R/C “stocks” about 100 wooden boats, and has them stashed—in their various conditions—in various locations in the United States, of which Thomaston is but one. Strickler settled there (he and Burleson divide their time between Maine, Illinois, and Texas) in part because Doug Theobalds bought a boat from Strickler sight unseen, and effectively joined Strickler’s R/C salvation mission. “It’s the only boating I do now,” says Theobalds, a Canadian-American who was a professional ocean sailor growing up in Europe. “You’re in a sliding seat,” he says, “but you’re really in the water. And moving fast with minimal effort, because the boats are so light. The sensation is incomparable.”

And very green these days, to be sure. Through R/C, Strickler sells the boats and oars he finds “for the amount invested to acquire, ship, store, and refurbish them.… More expensive boats are either new or newly restored. Those that cost less typically need restoration or repair.” Proceeds from sales, he points out, are reinvested in the “ecology of wooden rowing boats,” particularly those of historic value. For Strickler and other like-minded rowing aficionados, the overall objective is not only to raise consciousness about what is arguably rowing in its purest form, but also to save what he considers “hand-built works of art.”

R/C maintains an inventory, cataloged on a spreadsheet, which enables Strickler to match a prospective customer with an appropriate rowing craft. The categories consist of racing/training boats, recreational/open-water boats, boats for restoration or display, and finally, sweep oars and sculling oars.

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Rowable Classics, by D.J. Strickler, published by WoodenBoat Books.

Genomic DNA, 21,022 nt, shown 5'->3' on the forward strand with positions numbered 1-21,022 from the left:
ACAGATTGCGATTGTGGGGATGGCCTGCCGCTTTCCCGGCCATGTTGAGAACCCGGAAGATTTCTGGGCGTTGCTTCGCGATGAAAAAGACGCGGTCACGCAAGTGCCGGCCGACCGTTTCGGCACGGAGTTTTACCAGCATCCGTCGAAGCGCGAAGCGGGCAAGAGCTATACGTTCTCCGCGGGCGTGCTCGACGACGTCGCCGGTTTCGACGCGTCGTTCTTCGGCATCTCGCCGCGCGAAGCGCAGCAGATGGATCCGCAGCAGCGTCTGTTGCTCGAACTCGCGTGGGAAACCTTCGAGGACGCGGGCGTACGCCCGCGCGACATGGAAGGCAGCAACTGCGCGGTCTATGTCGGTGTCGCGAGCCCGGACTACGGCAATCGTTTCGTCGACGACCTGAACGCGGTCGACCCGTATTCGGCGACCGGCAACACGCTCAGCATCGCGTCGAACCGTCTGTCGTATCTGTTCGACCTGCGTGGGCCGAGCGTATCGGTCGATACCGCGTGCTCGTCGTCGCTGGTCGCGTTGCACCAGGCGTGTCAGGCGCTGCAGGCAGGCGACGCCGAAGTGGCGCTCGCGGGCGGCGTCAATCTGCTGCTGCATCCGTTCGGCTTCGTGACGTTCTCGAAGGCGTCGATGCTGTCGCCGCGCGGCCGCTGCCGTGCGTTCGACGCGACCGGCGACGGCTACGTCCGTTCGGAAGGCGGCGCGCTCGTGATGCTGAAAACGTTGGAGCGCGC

To my mind, the most eloquent case for these magnificent rowing machines is a volume titled, naturally, Rowable Classics, authored by Strickler, published by WoodenBoat Books , and beautifully designed by Lindy Gifford, a former art director of WoodenBoat magazine. Within the span of 142 pages, in a format measuring just 8.5″ x 11″ (21.6cm x 27.9cm), Strickler’s Rowable Classics has the appearance and appeal of a coffee-table book, given its generous amount of color and archival photography. An acknowledged expert on the subject, Strickler is clearly passionate about the entire genre of ultra-skinny boats, but he never gushes.

Strickler begins with a brief overview of wooden sculling boats, discussing their place “in time, in the public awareness, in the hearts and minds of others, and in the lives of their builders.” He then profiles builders of note in the United Kingdom, the United States, Europe, Canada, and Australia, in that order. Several of the most recognizable names have achieved transcendent status: Sims, Pocock, Schoenbrod, Stampfli. There’s a chapter on assorted types of non-racing sculling boats, followed by one on oarmakers here and abroad, past and present. Strickler closes with advice on acquisition, storage and transport, and rowable waters. An appendix offers, first, technical drawings accompanied by instructions on making a set of sculling oars; and second, a lines plan and detailed construction sheets for a representative single-seat racing shell, circa 1954. These illustrations come from Canadians Simon Watts (the oars) and Jakob Kaschper (the shell).

Not incidentally, Rowable Classics won the Independent Publishers’ 2009 Gold Medal Award in the crowded field of Sports, Recreation, and Fitness—meaning it was recognized as the best of hundreds of books published that year on everything from, say, the Green Bay Packers to yoga for beginners. As for Rowable Classics, the collaborative, additional information is available on its Web site, www.rowableclassics.com, where you can also buy a signed copy of Strickler’s book. Alternatively, the book can be purchased from the publisher via www.woodenboatstore.com.

Finally, to better appreciate what goes into a modern world-class composite racing shell, see Professional BoatBuilder No. 41, whose cover story focused on Composite Engineering, the Concord, Massachusetts, shop founded by naval architect Ted Van Dusen.

—Paul Lazarus, Senior Editor